Updated Maryland unemployment insurance portal provides little relief for some claimants

Many Marylanders who anxiously awaited the launch of BEACON 2.0, the makeover of the state’s unemployment insurance web portal that debuted Sunday, find it’s still not helping resolve their difficulties with claims.

The new site was designed to provide a “one-stop shop” for those requesting benefits from the state, but several claimants said the new portal looks and acts only marginally different from its predecessor. They said it offers no solutions to some of the same problems that have dogged the Maryland Department of Labor since the coronavirus pandemic first reached the state in March, leading to hundreds of thousands of unemployment insurance claims.


Some Marylanders, desperate to converse with labor department representatives, remain unable to get through the phone system or have their emails returned.

Among the new features advertised for BEACON 2.0, claimants now should be able to check the status of their claims, respond to fact-finding questions, file appeals and submit documents.


So far, some claimants said the updated site does not work as advertised.

“The message they put out was that it was going to make it easier for us to respond to fact-finding issues and have all these new features, but there are no new features that are different,” said Maira Granados, a Germantown resident who has received only one payment since mid-July. “Then, it’s also giving me an error message, so it’s disheartening to see that they didn’t do anything they said they were going to."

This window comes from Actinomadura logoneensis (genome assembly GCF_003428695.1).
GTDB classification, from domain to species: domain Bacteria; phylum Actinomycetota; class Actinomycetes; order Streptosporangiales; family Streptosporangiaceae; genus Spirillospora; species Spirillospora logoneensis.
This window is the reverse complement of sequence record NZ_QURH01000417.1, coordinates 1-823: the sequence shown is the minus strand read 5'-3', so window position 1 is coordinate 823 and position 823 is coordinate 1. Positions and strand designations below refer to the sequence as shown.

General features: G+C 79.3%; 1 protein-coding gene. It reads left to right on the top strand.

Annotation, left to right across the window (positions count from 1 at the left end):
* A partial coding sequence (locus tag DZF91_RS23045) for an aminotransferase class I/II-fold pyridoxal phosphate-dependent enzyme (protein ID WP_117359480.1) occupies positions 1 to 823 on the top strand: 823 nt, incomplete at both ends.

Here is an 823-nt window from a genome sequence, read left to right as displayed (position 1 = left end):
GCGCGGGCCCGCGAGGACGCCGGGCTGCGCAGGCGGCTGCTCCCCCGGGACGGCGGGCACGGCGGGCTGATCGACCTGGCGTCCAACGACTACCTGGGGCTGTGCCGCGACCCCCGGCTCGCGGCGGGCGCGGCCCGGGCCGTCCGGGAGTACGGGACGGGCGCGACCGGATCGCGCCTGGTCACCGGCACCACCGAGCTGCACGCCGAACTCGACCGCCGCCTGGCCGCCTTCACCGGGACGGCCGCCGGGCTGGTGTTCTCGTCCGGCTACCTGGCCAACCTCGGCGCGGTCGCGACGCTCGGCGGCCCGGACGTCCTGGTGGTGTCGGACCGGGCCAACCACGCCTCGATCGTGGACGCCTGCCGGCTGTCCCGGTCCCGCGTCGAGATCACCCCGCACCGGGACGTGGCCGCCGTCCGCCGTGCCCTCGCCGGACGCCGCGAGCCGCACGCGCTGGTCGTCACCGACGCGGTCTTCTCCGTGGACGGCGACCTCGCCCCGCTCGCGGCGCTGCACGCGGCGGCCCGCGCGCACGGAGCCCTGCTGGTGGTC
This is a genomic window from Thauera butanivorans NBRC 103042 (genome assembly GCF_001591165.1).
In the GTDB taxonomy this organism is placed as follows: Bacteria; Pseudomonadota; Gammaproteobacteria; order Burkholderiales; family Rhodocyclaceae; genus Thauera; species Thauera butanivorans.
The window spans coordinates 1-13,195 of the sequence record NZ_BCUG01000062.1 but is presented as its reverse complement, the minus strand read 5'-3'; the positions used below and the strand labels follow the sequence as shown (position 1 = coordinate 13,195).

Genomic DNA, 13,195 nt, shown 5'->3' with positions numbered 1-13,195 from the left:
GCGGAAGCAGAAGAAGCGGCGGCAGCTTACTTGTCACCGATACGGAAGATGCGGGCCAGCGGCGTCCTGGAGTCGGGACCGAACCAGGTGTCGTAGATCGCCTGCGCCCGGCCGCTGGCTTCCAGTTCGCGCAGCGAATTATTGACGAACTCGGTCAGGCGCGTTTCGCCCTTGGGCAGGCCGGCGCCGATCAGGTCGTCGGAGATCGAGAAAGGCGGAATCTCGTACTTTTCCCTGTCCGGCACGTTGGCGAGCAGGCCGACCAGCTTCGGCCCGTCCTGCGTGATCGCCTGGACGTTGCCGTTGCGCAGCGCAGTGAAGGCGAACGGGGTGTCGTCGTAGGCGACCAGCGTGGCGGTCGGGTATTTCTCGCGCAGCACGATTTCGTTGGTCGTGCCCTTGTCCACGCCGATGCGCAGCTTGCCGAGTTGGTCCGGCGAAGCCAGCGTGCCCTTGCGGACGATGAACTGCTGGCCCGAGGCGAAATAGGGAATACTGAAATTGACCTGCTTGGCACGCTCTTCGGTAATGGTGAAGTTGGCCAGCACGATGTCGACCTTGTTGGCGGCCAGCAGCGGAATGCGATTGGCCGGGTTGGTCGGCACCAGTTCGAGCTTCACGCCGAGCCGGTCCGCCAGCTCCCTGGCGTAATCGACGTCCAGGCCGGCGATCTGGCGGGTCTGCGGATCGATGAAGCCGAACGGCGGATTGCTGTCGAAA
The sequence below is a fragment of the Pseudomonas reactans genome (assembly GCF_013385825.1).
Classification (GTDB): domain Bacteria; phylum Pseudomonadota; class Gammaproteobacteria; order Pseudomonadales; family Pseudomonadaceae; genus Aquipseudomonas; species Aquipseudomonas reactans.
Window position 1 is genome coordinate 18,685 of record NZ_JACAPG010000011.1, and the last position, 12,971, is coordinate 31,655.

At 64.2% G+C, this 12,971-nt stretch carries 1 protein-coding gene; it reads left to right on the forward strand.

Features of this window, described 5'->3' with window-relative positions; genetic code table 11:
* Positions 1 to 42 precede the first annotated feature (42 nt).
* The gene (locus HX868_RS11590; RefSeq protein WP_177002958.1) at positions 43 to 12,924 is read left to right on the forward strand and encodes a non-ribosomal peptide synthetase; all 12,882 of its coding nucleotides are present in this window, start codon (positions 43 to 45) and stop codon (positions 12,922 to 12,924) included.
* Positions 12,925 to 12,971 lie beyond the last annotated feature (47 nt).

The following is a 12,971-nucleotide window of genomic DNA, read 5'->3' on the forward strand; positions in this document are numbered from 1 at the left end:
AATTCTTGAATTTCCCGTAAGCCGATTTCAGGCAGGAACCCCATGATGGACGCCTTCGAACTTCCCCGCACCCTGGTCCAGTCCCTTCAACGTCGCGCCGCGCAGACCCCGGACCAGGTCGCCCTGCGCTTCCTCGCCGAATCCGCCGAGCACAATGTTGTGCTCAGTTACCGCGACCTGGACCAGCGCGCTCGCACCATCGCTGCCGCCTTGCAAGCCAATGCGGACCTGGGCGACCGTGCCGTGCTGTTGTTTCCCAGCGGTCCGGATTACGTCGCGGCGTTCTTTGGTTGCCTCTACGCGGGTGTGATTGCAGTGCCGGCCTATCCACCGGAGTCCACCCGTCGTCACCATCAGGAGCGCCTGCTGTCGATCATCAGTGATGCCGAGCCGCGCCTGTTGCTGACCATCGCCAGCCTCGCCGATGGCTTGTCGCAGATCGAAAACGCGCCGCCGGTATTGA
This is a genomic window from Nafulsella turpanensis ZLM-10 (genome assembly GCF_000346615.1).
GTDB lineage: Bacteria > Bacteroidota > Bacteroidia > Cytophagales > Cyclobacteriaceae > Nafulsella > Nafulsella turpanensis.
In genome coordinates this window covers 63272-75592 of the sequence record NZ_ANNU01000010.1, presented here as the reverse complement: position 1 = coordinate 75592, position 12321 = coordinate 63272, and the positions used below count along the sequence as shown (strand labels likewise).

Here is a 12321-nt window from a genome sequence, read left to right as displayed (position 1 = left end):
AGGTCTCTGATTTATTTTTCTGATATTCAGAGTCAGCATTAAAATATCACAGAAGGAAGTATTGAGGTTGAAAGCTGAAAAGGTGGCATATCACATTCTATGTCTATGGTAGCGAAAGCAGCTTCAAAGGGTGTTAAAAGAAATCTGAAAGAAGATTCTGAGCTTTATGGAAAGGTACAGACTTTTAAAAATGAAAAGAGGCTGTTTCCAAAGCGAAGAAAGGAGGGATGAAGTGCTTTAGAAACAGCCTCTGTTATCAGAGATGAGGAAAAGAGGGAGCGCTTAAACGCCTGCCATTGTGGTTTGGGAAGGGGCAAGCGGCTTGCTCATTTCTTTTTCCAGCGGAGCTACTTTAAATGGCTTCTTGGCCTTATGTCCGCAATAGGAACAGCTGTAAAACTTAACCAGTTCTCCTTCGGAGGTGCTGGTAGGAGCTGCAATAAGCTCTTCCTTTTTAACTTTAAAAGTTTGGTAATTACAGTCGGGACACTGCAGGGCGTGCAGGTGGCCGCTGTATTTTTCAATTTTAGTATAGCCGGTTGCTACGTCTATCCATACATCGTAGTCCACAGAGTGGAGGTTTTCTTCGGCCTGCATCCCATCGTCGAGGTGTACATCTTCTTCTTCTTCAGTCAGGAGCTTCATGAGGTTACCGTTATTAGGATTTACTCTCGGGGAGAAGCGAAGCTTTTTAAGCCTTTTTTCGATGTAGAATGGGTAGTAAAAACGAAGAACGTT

Granados and other Marylanders have been unable to work throughout much of the pandemic due to a shortage of available job openings and familial obligations that keep them at home. She has three children, including a newborn, and stopped going to work in March when she became aware of the risks that could be posed to pregnant women and fetuses.

The former property manager has relied heavily on the unemployment insurance benefits made available to her through the state and federal government. But when the state informed her via BEACON that her eligibility ended in July, she frantically tried to reach a representative to make a case for herself. In response, an agent via live chat messenger informed her she might have to wait up to 12 weeks for an interview.

“They don’t ever have anyone available, and I thought this was why they were updating the system — so that you can upload all your documentation for them,” she said. “But, there’s nothing there.”

Representatives from the labor department acknowledged Monday that some people still could not file claims.

“Our vendor is aware and a team of information technology professionals are investigating to ensure this is resolved as soon as possible,” said Fallon Pearre, a labor department spokeswoman, in a statement, adding that claimants now have an extra day to file weekly claims.

Pearre also said the new system already had resulted in improvements: Claimants experienced fast speeds and no wait times, and the queue system had not been activated despite the high volume of users.


“Employers and agents are successfully activating their accounts and accessing their new portals that now give them the ability to complete nearly all activities entirely online," she said. “All staff have access to BEACON 2.0 and data is being updated in real time. Despite the high volume on the website and app, users continue to experience fast speeds and no wait times.”